Kurume, JP – On December 3, the best B-Boys in the world descended on the Aichi Prefectural Gymnasium in Nagoya, Japan for the Red Bull BC One World Finals to battle it out for the championship title. Defending champion Victor Montalvo was an easy favorite, but there were 16 other dedicated athletes ready to take him down, which is exactly what happened. Japanese B-Boy Issei Hori came through and won the title on his home turf, marking only the second time that’s happened in the event’s history. With help of a translator, Issei, who fell in love with B-Boying at 8 years old and came in second place at the 2015 BC One Asia Pacific Finals, was able to talk about what it felt like the moment his name was announced as the winner.

“I felt a huge relief,” Issei tells DX. “I was like, ‘It’s done!’ All this time I was like, ‘I want to go home now’ while waiting for the judges to reveal the result. I met [Montalvo] a couple of times at the battle venue and he didn’t look great. He didn’t have his momentum.”

Confidence is a huge factor in the art of B-Boying. The judges look for not only originality in the routine, but also personality and swagger. As a kid, Issei loved spinning on the floor and practicing and quickly realized it was what he wanted to do.

“I was just a one-lesson student,” he says. “But I remember looking at senior teachers’ showcases when I was younger and I thought it was cool, although I didn’t think I could be the one back then. I remember [my first battle] so clearly. I was 8 years old and I participated in a 1-on-1 battle in Kurume [Japan]. B-Boy Taisuke san and B-Boy Toshiki san were the judges.”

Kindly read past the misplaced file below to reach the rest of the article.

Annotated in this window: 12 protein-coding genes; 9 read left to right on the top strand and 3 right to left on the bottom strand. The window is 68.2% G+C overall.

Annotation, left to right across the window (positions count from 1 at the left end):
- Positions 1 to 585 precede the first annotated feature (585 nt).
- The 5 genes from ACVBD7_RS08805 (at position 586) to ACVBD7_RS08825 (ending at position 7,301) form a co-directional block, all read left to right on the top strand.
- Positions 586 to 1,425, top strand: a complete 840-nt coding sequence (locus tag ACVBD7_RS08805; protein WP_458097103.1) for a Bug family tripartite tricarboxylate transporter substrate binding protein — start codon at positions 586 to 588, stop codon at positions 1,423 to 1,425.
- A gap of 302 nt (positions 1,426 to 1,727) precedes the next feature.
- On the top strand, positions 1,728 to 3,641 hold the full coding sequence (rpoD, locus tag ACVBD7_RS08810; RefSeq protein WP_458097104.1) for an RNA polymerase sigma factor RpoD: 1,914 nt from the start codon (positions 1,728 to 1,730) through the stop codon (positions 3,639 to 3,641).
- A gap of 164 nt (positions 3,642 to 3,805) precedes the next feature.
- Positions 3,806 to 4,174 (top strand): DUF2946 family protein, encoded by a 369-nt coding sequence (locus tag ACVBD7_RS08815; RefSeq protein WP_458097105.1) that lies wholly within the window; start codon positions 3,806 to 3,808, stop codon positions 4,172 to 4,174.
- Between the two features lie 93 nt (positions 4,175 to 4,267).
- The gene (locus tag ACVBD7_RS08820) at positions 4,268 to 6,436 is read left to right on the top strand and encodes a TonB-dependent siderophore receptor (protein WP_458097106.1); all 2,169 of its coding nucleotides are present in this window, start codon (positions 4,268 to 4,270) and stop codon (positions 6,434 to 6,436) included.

The battle was a defining moment for his career.

“It was so much fun and I got second place. Maybe my ‘always-finishing-second-place jinx’ started from there,” he laughs.

In addition to his love of B-Boying, Issei is attracted to other elements of Hip Hop. Turntablism, graffiti and rhyming have always been intriguing to Issei throughout his life.

“I like going to see rap battles from time to time,” he says. “I like to go and stand next to DJ, watching their skills and techniques. I enjoyed the environment of graffiti walls when I visited the United States. I feel ‘art’ every time I meet a person with a good sense in general.”

When it came time to start training for the 2016 Red Bull event, surprisingly Issei didn’t spend endless hours in the studio practicing. He simply did what he normally does.

“I went to the studio twice a week—that’s all,” he admits. “But I was participating in so many battles before Red Bull BC One World Finals, so it may have helped gearing myself up. Maybe.”

Issei is focused on training for the 2017 Red Bull BC One World Championship and has clearly outlined his goal. “I want to win next year’s Red Bull BC One World Championship and get the first back-to-back world title,” he says.

Check out the championship-winning battle above.